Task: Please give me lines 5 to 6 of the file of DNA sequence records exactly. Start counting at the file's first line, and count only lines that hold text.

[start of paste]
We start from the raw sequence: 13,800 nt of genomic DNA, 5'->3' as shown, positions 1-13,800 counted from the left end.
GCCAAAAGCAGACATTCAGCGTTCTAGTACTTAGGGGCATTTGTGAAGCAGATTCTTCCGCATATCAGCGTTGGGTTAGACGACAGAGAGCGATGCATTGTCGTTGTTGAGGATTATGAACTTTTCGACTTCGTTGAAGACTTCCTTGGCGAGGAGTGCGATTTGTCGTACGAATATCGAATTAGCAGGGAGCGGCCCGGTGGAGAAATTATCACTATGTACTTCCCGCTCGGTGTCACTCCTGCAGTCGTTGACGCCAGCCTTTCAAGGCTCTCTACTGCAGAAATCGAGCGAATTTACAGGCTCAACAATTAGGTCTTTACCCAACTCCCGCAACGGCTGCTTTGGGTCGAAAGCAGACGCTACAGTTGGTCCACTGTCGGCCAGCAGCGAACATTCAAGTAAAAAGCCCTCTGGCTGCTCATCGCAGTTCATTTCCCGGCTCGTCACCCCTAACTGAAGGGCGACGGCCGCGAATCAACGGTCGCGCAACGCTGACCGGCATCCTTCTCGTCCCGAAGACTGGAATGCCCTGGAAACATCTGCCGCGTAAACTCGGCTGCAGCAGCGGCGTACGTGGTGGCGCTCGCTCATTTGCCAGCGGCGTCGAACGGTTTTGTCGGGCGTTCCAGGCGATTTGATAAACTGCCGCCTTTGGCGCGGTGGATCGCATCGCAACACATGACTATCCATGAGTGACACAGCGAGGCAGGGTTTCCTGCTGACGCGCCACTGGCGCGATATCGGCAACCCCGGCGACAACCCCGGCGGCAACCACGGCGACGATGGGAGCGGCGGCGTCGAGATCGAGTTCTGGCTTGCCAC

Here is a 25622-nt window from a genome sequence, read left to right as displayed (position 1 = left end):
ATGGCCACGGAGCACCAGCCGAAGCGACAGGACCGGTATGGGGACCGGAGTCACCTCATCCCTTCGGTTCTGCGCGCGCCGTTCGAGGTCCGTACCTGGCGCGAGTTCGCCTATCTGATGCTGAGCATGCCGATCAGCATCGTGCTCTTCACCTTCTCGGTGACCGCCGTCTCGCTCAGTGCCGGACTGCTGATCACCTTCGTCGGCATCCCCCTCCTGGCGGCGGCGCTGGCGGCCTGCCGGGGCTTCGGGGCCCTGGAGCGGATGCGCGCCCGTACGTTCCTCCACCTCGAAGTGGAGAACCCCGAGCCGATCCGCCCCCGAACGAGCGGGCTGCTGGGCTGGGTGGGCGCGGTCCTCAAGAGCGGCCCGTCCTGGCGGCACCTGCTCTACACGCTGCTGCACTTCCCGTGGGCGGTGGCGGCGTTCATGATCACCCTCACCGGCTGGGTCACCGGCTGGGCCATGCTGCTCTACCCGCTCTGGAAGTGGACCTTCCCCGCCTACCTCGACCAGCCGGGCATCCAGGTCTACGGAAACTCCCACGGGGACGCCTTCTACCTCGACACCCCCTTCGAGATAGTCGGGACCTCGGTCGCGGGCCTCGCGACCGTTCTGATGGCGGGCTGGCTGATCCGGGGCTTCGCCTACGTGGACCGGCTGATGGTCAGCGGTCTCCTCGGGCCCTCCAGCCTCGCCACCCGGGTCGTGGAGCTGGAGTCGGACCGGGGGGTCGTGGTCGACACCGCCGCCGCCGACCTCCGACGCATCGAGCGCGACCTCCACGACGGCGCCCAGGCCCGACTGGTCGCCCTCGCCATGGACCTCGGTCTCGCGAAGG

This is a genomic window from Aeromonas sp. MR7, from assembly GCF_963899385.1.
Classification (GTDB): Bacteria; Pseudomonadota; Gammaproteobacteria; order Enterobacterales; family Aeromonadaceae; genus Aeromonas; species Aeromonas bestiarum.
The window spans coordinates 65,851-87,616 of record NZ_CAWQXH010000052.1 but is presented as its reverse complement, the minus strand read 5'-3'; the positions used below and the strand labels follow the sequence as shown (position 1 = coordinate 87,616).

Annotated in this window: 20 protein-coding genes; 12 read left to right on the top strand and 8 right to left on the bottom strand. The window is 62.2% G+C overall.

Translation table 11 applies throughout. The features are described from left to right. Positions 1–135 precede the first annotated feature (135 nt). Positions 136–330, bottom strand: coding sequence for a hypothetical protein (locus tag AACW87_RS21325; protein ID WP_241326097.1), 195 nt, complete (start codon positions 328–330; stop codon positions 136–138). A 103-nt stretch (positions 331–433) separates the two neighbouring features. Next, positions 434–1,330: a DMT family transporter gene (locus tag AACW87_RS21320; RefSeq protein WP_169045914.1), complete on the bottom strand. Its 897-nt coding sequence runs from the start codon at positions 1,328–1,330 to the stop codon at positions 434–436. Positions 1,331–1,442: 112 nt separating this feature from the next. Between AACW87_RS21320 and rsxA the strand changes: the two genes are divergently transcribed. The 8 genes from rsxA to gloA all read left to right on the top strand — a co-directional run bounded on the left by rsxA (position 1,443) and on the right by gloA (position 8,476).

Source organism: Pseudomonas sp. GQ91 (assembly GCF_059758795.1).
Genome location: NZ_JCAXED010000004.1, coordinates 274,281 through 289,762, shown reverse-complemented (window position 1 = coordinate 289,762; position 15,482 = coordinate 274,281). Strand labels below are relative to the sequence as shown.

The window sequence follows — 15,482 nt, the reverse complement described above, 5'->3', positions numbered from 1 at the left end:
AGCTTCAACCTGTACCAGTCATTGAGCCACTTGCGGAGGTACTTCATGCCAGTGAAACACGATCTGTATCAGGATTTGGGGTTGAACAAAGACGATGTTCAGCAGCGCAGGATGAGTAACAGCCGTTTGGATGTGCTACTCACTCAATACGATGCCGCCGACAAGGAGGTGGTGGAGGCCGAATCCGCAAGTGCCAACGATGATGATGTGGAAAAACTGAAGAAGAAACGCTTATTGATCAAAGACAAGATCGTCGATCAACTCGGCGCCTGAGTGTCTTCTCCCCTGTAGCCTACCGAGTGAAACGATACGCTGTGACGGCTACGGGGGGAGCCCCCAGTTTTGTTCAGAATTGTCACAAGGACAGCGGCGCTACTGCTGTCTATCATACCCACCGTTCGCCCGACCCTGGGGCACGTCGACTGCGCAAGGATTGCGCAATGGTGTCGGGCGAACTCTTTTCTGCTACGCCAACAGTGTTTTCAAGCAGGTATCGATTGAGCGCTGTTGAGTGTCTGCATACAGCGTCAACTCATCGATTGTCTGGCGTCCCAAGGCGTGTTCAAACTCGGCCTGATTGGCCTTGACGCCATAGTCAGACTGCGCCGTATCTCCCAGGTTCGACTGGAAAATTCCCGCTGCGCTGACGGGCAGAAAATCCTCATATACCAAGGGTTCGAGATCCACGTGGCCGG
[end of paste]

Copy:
This is a genomic window from Aeromonas sp. MR7, from assembly GCF_963899385.1.
Classification (GTDB): Bacteria; Pseudomonadota; Gammaproteobacteria; order Enterobacterales; family Aeromonadaceae; genus Aeromonas; species Aeromonas bestiarum.